This is pretty close, but not exact. This site has a good amount of chords under separate urls. http://classpiano.com/chord-dictionary/ You could send your friend: AbM7 : http://classpiano.com/a-flat-maj7-chord/ AbM7 : http://classpiano.com/a-flat-maj7-chord/ Bb : http://classpiano.com/b-flat-chord/ Gm : http://classpiano.com/g-m-chord/ Ab : ...


0

I've been learning flute for 11 months, and I have only very partial control over the 2nd octave. If you are comfortable in the first two octaves after just 6 months, I'd say you're doing better than me. To your question, I also have times when nothing is working right, and I can't tell whether it's the flute or me that has gone haywire. Personally, I tend ...


0

Look at what singers say about breath support -- same thing for flute. You need to balance tension in the muscles in your abdomen used for expiration with that in those used for inspiration, to get more control of just how fast the air is moving up through your mouth (since that has to change going from one note to another and going from soft to loud). ...


1

Trevor Wye, in Practice Books for the Flute, Tone, p. 5, explains why long tone practice is good: "... provided he [the student] can hear the undesirable aspects of his tone, his self-correcting mechanism will ensure that it improves." I take it, that mechanism is biofeedback. However, I think I've identified an aspect of embouchure that this doesn't work ...


0

It's one of the joys of being human! We can't always switch on and be whatever we want. Mental and physical states have a lot to do with it. Some of my pupils play fantastically at some lessons, but if they come, say, after playing a football match or a couple of hours maths coaching, they might at well go straight home! Try to be able to play at any time ...


2

Oddly enough, I actually ran into this very scenario yesterday as I was giving a guitar lesson. I initially had the student play the G in the way you describe, with pinkie on the high "e" (I always play this way as it is much easier for many other chord shapes). After seeing the student struggle quite a bit, we switched to the other fingering indicated in ...


2

It's something , as a teacher, that I've never addressed. Whichever is the easier option is the one taken. It's after all, within the first half a dozen chords a beginner will learn. Fingers will be weak, but one way or other will suit most.At some point, they need strengthening, so why not start immediately? Occasionally, pupils will also use the 3rd fret ...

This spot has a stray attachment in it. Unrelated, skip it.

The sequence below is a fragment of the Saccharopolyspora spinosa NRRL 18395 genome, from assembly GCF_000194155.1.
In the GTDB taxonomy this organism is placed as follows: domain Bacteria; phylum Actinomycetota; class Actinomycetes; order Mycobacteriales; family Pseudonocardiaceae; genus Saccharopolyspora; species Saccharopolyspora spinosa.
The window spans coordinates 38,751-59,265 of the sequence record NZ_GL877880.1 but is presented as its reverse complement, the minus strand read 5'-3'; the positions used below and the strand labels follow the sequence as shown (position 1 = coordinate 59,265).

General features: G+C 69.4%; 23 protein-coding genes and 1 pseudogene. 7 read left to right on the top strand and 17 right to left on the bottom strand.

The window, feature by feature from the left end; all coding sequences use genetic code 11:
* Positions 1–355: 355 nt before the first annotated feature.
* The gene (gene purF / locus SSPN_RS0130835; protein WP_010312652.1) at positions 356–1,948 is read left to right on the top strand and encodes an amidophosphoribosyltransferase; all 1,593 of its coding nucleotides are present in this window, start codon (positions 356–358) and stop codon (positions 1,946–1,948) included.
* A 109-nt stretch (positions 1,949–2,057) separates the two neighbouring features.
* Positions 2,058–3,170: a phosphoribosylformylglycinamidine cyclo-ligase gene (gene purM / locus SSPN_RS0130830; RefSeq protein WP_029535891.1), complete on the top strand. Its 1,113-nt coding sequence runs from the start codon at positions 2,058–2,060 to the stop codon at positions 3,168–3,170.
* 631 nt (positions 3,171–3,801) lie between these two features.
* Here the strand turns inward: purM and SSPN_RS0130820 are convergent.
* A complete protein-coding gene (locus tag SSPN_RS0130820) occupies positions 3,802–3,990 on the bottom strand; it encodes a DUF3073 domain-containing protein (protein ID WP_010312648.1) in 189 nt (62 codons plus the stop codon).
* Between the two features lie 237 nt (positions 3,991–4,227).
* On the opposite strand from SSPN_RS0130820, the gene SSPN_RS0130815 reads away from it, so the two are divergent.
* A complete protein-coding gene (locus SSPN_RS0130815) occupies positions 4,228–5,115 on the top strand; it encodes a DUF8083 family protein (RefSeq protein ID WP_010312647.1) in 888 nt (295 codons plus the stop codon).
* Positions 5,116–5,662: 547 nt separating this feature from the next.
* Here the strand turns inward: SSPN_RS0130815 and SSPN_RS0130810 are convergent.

1

Not sure what instrument you are trying to learn but I am a big fan of learning to play an instrument by learning to play songs you personally like as opposed to learning "When The Saints Go Marching In" because it's in a lesson book. Learning an instrument takes dedication and practice and it is easy to lose interest if you are only learning to play songs ...


0

There are already a whole load of answers but I thought I'd share some nice videos on the topic - and also to reiterate "everybody struggles with this!" There's no magic 'trick' to barre chords, you just have to practice both the technique and build up some strength. Just like you have to build up calluses on your fingertips over time, you have to build up ...


0

Long term success with barre chords comes from repetition and proper form. Be sure your thumb is directly behind your barre finger when you form the chord. To make things easier as you build strength, try tuning the guitar a half or whole step flat which will reduce the string tension and make it easier to play barre chords. If you don't want to play your ...


0

How is it possible for unlettered musicians to excel? First premise: Music is created and manifests itself in real time in sounds generated among people. Corollary: Notation is not music, but the record of music. Music theory is not music, but rather a systemized way to analyze it. Second premise: People tend to attribute to musical experiences both ...


3

It is about talent, dedication, concentration, familiarity with the culture, capacity of brain-muscle coordination and ability to self-criticize. There are many examples of incredibly successful performers and musicians in other genres then classical music, who start playing instruments quite late like 15-20 years old. One reason for that is the classical ...


4

It depends on how you use your practice time, your tenacity, creativity, business acumen, opportunities you create, and good ol' fashioned LUCK. More practice is not necessarily better - use your practice time wisely. A strict concert pianist, where you travel the world and people listen to you play, is rare. Often pianists will have that be a part of what ...